Known worldwide for its classic storyline, Romeo and Juliet by Shakespeare has seen many different remakes of the version of the play. Baz Luhrmann tries to replicate the play by switching the set into today’s environment. Luhrmann makes a great job integrating futuristic aspects, which is one of the reasons why the adaptation was popular.
At first, the movie looked a little bit ridiculous. The opening starts off with the Montague “gang” having a fight with the rival group of Capulet. The dispute seems to be really childish and violent at first because of the way they react to each other’s provocation. But then it becomes apparent that the director is depicting an equivalent situation in the Italian Renaissance. Meaningless quarrels with lots of violence that usually end with many casualties on both sides. When I first read the play in high school, I did not particularly realize how violent the rivalry was. Unless someone is somewhat knowledgeable about Italian behaviors during the Renaissance period, it becomes difficult to estimate the gravity of the rivalry situation. By creating a movie that is relatable to everybody, the play becomes much more personal and conveys the message that it did to the people back in the day.
What is really striking about this movie is that it combines both new visual effects from current movies and old lines from the play. As odds as it sounds, Mercutio rolling in a Chevy Monte Carlo is not a bad sight. After a few minutes of playing the movie, I quickly forgot that the characters were using old English and the exact lines of the original play. I felt like the confrontations were more intense probably because of the presence of guns in the fights. Of course, the fights were as intense back in the day since the only dangerous hand carried weapons were blades. Also the Prince or Chief of Police felt more present than in the play. Because of the visual effects, it was more clear when the Prince warned both factions for their insolence. The camera angles changing and lightning erupting in the background gives a queue to the audience to pay attention to what the character is about to say, which helps understanding some of the confusing syntax of the play.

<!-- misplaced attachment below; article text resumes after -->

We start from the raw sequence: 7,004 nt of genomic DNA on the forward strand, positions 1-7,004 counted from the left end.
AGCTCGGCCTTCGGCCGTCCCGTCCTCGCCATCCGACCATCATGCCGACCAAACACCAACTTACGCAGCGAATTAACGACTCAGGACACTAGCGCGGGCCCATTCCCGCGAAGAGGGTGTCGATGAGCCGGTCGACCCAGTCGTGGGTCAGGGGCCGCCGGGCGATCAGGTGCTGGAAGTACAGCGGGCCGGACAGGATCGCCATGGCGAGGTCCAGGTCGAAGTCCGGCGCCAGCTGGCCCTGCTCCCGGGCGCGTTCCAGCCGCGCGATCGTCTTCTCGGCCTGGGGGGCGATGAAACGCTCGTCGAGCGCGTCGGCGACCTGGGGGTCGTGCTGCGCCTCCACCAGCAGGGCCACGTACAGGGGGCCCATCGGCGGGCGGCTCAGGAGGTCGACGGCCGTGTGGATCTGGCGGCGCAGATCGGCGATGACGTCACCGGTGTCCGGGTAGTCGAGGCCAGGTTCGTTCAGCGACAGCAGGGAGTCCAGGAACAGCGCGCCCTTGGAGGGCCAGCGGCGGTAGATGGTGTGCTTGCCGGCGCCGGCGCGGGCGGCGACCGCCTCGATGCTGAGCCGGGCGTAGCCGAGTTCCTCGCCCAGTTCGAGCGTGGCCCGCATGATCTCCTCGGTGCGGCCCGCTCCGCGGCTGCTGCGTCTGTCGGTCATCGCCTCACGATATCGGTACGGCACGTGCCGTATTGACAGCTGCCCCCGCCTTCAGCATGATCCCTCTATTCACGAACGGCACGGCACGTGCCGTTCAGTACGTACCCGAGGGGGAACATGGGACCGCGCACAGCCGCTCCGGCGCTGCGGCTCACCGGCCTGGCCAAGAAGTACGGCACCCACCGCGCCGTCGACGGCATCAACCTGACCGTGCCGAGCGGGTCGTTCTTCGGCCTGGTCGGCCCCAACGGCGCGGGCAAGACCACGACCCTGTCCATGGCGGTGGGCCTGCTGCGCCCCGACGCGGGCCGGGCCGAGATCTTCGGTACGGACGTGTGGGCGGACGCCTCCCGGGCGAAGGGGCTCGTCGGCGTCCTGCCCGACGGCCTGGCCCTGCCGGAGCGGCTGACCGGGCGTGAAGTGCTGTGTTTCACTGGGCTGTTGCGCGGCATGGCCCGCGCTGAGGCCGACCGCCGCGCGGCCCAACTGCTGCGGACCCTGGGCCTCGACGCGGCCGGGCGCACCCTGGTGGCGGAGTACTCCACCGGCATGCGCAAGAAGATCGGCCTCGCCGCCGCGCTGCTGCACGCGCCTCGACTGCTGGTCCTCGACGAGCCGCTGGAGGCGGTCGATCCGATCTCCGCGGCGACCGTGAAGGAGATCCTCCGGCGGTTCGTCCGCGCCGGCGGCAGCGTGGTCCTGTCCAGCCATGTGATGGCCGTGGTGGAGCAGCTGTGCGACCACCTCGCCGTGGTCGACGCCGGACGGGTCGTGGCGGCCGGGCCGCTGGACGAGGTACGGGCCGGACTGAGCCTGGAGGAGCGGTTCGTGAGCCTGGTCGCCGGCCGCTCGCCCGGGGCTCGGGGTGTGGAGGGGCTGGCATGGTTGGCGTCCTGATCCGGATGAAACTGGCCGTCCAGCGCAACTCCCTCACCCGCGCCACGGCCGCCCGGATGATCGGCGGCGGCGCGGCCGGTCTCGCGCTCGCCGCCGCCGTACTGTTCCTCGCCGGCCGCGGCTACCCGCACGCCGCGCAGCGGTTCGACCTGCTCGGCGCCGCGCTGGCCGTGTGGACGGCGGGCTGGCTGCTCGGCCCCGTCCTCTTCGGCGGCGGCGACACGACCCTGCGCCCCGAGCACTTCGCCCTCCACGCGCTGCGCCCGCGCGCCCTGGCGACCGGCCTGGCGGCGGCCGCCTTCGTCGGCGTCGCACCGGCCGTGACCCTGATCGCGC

The visual queues of the movie really help understand other things like emotions. Being a non-native English speaker, I sometimes find trouble when it comes to understand some of the complex double meaning lines. Sometimes it is not the meaning that is confusing, but what the context of the phrase. The tone changes so quickly that it becomes difficult to see what kind of feeling is going through the character. By watching the Luhrmann version of the play, the emotions become very distinct and the context of the lines become less of mystery. For example, the emotions amplify as a result of visual queues. From reading the play, I knew Romeo was very attached to Mercutio. However, from watching the Luhrmann version, I could notice that the death of his friend was very painful to the point that it was driving him to commit the terrible crime against Tybalt.
I think the movie was very good complement to the play in order to understand the emotions and the context of the play. I would recommend one to read the play first in order to appreciate the movie. However, it also works the other way around since the movie clarified a lot of the confusing lines the play had.